Stevia serrata Cav. (Eupatorieae, Asteraceae) grows in Central America and Mexico usually over 1500 m. In this study, essential oils of aerial parts from three populations of western Guatemala were obtained yielding 0.17–0.27% of oil by hydrodistillation. Chamazulene (42–62%) was the most abundant compound in the oil analyzed GC/MS, also presenting germacrene D (4.4–15.3%), caryophyllene oxide (3.2–11.8%), (E)-nerolidol (3.9–7.1%), spathulenol (2.3–7.9%), and (E)-caryophyllene (2.5–6.6%). Besides, a propagation trial was carried out on seeds of plants collected in Santa Lucía Utatlán, as the first step for the domestication of the plant, obtaining approximately 75% survival in the transplanting of the germinated seedlings. After the flowering of the individuals, a greenish essential oil was obtained from the roots yielding 0.2% of oil. This oil did not present chamazulene, but α-longipinene (23.5%), germacrene D (22.2%), santolina triene (12.6%), and (E)-caryophyllene (8.1%) as major components. As conclusion, it was confirmed that the aerial parts of the essential oil of S. serrata from western Guatemala presents a high content of chamazulene and that there is feasibility for the domestication of the plant through the germination of seeds.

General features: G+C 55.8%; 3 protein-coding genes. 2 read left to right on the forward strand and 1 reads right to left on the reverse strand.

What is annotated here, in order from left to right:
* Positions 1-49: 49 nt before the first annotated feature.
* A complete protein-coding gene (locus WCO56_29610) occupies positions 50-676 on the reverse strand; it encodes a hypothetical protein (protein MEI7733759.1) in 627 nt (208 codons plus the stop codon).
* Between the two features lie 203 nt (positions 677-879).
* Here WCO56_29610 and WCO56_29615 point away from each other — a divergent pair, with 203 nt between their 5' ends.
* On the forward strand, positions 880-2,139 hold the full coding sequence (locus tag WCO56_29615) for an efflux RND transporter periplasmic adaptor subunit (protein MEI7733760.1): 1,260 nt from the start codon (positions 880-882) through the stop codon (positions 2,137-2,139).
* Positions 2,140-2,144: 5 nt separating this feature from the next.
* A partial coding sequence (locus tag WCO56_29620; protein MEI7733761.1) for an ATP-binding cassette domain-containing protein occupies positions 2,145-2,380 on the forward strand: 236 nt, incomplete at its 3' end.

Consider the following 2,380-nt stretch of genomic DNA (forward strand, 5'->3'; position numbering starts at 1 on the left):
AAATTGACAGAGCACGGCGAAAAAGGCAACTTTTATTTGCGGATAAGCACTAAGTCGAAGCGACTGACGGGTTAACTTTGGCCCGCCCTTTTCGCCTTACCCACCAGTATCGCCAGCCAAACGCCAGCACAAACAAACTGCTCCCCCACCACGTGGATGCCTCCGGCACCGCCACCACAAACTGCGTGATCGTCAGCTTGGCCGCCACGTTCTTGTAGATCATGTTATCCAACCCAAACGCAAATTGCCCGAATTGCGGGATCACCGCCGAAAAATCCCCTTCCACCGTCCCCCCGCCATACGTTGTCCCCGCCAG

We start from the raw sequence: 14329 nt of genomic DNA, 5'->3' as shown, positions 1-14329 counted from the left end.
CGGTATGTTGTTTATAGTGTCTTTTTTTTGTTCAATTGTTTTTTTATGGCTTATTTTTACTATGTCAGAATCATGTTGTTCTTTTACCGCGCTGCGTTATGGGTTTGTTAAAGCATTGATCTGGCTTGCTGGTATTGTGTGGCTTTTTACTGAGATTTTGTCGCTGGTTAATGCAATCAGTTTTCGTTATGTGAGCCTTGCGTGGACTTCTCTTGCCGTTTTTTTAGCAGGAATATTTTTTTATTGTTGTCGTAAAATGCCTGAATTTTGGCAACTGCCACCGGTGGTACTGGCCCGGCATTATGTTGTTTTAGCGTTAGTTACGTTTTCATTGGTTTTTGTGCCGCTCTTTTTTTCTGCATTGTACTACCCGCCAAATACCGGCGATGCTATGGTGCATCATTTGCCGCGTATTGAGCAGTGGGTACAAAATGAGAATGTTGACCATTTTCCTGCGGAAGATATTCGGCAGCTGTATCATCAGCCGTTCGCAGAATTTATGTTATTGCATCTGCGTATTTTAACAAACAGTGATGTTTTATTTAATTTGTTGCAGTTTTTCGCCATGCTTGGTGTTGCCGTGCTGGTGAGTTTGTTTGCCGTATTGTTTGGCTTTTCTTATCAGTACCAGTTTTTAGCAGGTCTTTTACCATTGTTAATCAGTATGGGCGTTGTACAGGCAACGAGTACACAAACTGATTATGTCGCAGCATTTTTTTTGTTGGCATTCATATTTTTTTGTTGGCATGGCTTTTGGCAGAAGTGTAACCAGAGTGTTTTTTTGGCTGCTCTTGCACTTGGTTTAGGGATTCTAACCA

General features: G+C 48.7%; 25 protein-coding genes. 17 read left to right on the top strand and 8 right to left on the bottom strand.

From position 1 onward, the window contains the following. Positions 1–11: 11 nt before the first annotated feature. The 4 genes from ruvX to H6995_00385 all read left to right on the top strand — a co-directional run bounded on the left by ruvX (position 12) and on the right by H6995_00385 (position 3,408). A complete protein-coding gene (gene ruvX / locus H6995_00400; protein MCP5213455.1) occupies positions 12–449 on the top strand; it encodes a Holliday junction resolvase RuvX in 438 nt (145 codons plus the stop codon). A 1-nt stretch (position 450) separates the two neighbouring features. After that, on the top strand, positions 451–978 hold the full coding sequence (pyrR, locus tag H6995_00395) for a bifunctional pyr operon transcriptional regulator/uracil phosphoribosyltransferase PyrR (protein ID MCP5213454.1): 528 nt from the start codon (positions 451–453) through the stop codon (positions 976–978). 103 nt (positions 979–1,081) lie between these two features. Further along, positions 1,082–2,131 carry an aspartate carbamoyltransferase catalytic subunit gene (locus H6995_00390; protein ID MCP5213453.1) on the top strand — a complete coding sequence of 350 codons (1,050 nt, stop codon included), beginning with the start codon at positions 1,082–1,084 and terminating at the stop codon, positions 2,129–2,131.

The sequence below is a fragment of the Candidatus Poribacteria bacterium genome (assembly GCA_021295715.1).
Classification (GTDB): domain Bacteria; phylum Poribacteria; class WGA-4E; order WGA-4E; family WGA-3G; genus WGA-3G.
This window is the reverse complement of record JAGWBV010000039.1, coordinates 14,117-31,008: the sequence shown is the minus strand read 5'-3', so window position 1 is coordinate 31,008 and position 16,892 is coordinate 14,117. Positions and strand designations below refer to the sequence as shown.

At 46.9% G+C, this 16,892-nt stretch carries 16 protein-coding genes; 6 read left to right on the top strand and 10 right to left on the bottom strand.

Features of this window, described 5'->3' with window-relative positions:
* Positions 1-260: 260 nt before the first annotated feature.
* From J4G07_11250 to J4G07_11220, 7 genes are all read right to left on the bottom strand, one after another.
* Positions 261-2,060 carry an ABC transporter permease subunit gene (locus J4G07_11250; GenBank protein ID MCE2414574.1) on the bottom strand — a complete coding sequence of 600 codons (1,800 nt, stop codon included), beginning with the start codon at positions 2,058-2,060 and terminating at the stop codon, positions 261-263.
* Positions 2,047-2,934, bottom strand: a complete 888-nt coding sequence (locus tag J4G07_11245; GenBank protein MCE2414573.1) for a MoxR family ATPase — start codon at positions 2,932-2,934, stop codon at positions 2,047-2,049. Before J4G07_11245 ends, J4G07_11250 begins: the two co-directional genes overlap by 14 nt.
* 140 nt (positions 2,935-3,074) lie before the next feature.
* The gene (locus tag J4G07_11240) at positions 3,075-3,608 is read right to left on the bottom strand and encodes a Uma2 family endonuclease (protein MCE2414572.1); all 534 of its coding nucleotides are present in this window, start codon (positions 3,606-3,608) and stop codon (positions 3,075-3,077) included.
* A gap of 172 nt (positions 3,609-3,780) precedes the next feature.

Part of the book: Essential Oils